PatriotPost.USFriday Digest 26 June 2009 Vol. 09 No. 25
THE FOUNDATION "Dependence begets subservience and venality, suffocates the germ of virtue, and prepares fit tools for the designs of ambition." --Thomas Jefferson
The Leftmedia were in overdrive this week backing up their man Barack Obama on the issue of government health care. Before ABC even had the chance to broadcast a prime-time infomercial from the White House, The New York Times released a poll purporting to show that "Americans overwhelmingly support" health care changes, including that "most Americans would be willing to pay higher taxes so everyone could have health insurance and that they said the government could do a better job of holding down health-care costs than the private sector." Try not to spew coffee on your keyboard. In the end, "72 percent of those questioned supported a government-administered insurance plan."
As we have noted before, this is nothing more than pollaganda -- the use of polling to drive public opinion -- especially when, in this case, the poll is stacked two to one with Obama voters. ABC employed plain old propaganda in its special newscast from the White House Wednesday -- "Prescription for America." Reporter David Wright opened the broadcast by saying, "Expectations are low, but the need is obvious." And given that ABC was reporting on our "broken system," it was not surprising that, when asked, all 164 handpicked audience members agreed that "change" is needed. Depends on the meaning of change... Then, for 45 minutes, President Obama took a break from running the banks and automakers to explain to Americans why he should run health care too. No wonder the newscast was dead last in the ratings.
Besides the overarching problem that any government plan is unconstitutional, details of the plan remain sketchy -- a cause for alarm. In fact, House Democrats released another plan just days ago. Notably, the House plan includes a government-run option that will "compete" with private insurers and use Medicare rates for paying health care providers. The plan also calls for stricter regulations for employers, including a mandate that they must either provide coverage or pay a tax of 8 percent of their payroll. However, small businesses would be exempt, and those who do provide coverage would receive tax credits.
Naturally, as details shift, so does the estimated cost. Most estimates are still north of $1 trillion over 10 years, though paying for the plan is not yet part of the plan.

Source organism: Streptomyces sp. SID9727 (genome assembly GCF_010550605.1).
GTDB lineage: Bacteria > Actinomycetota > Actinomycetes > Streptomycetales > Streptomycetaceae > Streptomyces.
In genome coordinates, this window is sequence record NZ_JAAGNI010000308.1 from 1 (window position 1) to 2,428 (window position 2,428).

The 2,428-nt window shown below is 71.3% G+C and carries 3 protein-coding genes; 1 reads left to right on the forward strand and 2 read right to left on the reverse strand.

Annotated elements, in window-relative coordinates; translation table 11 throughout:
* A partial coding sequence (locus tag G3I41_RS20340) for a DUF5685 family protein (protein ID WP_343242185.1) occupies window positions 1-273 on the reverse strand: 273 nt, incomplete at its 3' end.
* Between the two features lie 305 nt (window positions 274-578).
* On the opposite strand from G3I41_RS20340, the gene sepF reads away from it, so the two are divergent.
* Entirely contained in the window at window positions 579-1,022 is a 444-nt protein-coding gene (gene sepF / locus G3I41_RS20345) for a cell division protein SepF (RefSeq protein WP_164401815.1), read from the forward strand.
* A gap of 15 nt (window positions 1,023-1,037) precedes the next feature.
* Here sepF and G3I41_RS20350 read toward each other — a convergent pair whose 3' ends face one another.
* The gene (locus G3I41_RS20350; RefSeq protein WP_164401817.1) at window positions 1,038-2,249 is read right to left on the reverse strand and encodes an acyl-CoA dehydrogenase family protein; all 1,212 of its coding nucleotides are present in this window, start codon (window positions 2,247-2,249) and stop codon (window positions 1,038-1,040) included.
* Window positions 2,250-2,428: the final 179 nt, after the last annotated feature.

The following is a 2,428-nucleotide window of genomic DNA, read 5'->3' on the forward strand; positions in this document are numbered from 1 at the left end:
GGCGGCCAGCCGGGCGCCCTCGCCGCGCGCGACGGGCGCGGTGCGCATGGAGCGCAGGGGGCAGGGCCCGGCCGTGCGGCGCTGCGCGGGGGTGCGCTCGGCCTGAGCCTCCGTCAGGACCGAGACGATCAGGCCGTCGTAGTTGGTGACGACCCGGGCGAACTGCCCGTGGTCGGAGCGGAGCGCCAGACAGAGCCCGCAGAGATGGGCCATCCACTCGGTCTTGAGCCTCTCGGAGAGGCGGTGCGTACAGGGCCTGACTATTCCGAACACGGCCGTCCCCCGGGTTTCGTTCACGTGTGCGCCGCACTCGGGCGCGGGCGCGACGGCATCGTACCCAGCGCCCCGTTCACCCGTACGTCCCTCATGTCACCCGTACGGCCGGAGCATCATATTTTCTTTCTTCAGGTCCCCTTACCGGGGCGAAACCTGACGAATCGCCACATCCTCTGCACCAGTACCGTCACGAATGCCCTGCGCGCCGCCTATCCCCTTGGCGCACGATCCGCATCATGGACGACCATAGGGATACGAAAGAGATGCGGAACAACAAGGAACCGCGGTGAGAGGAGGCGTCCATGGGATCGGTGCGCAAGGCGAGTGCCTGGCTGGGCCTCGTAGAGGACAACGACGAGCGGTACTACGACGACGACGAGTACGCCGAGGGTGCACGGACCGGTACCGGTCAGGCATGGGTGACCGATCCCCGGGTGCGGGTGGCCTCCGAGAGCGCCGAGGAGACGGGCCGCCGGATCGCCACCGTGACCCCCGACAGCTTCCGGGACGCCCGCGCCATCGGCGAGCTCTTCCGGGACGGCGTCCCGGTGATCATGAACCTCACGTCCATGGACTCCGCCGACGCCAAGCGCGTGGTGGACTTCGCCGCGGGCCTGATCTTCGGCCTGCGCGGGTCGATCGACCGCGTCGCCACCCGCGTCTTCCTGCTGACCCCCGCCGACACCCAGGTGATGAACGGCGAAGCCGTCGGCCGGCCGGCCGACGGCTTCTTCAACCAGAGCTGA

One of Obama's key claims is that "you can keep your plan if you want to." What he means is that the government won't specifically mandate that anyone lose coverage, but the effect of his policies would be to cause many individuals to lose their benefits. America's Health Insurance Plans, the nation's largest trade group for health insurers, warned of "devastating consequences" from a government plan. In a letter to Sen. Ted Kennedy (D-MA), the lead author of the health care bill, the group said that a public health insurance option "would dismantle employer-based coverage, significantly increase costs for those who remain in private coverage, and add additional liabilities to the federal budget." This is painfully obvious to us, but the power brokers in DC aren't interested in a market-based approach.
In fact, though Democrats claim that the government would compete on a "level playing field" with private insurers, Obama says his plan "is an important tool to discipline insurance companies." As Michael Cannon of the Cato Institute says, "The government can subsidize its plan with tax revenue from other taxpayers. The government can enact regulations that favor its plan over other private insurers."
Indeed, Rep. Paul Ryan (R-WI) quipped, "Having the government compete against the private sector is kind of like my seven-year-old daughter's lemonade stand competing against McDonalds."
This Week's 'Alpha Jackass' Award
"Why would [a government plan] drive private insurance out of business? If private insurers say that the marketplace provides the best quality health care; if they tell us that they're offering a good deal, then why is it that the government, which they say can't run anything, suddenly is going to drive them out of business? That's not logical." --President Barack Obama
Cap and Tax Looms Large
In some measure, the present health care debate is a smokescreen for the upcoming cap and trade vote. Better named "cap and tax," the bill is headed to the House floor for a vote Friday thanks to a last-minute deal struck between Energy and Commerce Committee Chairman Henry Waxman (D-CA) and Agriculture Committee Chairman Collin Peterson (D-MN). Peterson was opposed to the bill's provision allowing the Environmental Protection Agency (EPA) to monitor its complex carbon offset and land use provisions. With Peterson's sway over the large farm-state voting block, Waxman was willing to allow the Department of